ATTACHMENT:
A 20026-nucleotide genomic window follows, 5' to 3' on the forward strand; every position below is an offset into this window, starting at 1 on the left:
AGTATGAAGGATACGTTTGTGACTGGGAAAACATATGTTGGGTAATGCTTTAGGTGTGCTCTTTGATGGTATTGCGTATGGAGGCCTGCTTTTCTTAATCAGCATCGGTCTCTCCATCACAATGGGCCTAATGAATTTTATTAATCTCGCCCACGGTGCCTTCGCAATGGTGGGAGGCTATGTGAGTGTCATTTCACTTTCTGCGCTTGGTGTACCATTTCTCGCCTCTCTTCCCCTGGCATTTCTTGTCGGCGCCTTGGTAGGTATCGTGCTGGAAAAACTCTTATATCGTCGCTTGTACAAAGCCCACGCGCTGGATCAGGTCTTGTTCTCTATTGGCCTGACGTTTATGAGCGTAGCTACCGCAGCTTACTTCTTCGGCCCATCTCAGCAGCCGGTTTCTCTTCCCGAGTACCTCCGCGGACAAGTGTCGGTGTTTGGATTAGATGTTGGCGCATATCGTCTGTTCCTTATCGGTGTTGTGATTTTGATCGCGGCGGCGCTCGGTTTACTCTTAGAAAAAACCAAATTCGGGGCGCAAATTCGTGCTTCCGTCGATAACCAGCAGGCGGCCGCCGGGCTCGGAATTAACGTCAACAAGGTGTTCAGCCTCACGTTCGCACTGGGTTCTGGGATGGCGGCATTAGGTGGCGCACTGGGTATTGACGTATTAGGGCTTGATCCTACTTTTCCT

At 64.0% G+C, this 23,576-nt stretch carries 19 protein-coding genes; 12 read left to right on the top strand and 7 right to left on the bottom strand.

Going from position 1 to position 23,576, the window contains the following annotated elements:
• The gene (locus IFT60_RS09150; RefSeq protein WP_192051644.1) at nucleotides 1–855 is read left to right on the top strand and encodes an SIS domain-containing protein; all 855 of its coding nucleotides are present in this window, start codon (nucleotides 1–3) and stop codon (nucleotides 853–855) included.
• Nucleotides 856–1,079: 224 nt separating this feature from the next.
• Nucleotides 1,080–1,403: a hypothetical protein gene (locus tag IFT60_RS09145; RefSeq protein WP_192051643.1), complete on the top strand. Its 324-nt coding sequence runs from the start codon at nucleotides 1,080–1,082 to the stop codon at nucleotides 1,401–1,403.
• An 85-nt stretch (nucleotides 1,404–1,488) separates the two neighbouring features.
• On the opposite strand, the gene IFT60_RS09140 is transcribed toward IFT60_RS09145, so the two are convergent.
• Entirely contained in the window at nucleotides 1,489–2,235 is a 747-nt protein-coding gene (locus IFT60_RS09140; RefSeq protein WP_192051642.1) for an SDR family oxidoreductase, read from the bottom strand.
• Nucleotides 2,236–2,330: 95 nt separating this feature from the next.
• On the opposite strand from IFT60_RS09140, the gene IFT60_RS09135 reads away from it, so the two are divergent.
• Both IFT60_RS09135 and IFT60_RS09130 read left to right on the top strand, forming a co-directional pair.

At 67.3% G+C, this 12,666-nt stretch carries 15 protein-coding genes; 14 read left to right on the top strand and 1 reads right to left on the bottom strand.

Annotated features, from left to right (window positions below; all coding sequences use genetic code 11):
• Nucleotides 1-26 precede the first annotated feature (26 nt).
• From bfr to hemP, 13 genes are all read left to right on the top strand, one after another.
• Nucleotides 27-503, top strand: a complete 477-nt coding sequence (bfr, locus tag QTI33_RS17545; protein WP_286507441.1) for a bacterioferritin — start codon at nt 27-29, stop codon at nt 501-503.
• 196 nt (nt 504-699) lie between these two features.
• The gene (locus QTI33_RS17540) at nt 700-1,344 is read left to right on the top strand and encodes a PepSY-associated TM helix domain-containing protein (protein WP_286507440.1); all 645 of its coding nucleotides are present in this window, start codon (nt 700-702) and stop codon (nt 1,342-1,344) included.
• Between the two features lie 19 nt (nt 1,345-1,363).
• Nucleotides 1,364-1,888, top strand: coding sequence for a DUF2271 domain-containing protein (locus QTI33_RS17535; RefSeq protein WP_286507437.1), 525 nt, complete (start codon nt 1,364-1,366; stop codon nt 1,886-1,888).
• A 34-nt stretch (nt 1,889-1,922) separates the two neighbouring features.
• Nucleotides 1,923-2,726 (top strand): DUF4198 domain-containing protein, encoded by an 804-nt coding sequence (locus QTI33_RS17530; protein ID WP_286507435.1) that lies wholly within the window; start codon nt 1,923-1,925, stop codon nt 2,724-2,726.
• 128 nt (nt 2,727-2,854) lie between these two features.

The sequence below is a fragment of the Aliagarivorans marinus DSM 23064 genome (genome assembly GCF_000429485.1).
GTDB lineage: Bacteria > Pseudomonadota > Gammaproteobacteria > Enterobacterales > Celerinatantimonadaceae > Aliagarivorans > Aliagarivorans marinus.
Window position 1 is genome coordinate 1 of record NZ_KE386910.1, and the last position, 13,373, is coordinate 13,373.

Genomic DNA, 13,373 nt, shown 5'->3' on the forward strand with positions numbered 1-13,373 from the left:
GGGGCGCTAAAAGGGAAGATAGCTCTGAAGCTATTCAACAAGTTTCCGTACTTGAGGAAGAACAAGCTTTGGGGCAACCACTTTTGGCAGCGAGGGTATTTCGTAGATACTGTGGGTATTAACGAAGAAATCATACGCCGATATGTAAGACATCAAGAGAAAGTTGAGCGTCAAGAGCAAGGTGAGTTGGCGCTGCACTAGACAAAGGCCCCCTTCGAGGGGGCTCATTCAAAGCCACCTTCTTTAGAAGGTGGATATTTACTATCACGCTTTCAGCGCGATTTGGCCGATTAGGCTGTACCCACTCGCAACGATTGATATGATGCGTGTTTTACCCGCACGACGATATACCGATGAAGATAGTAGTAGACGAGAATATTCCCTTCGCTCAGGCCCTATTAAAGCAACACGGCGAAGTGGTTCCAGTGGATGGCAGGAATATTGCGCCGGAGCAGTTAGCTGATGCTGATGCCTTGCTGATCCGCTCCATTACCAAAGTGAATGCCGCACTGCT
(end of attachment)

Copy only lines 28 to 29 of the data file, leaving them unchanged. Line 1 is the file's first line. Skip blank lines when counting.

Window position 1 is genome coordinate 1 of record NZ_KE386910.1, and the last position, 13,373, is coordinate 13,373.

Genomic DNA, 13,373 nt, shown 5'->3' on the forward strand with positions numbered 1-13,373 from the left: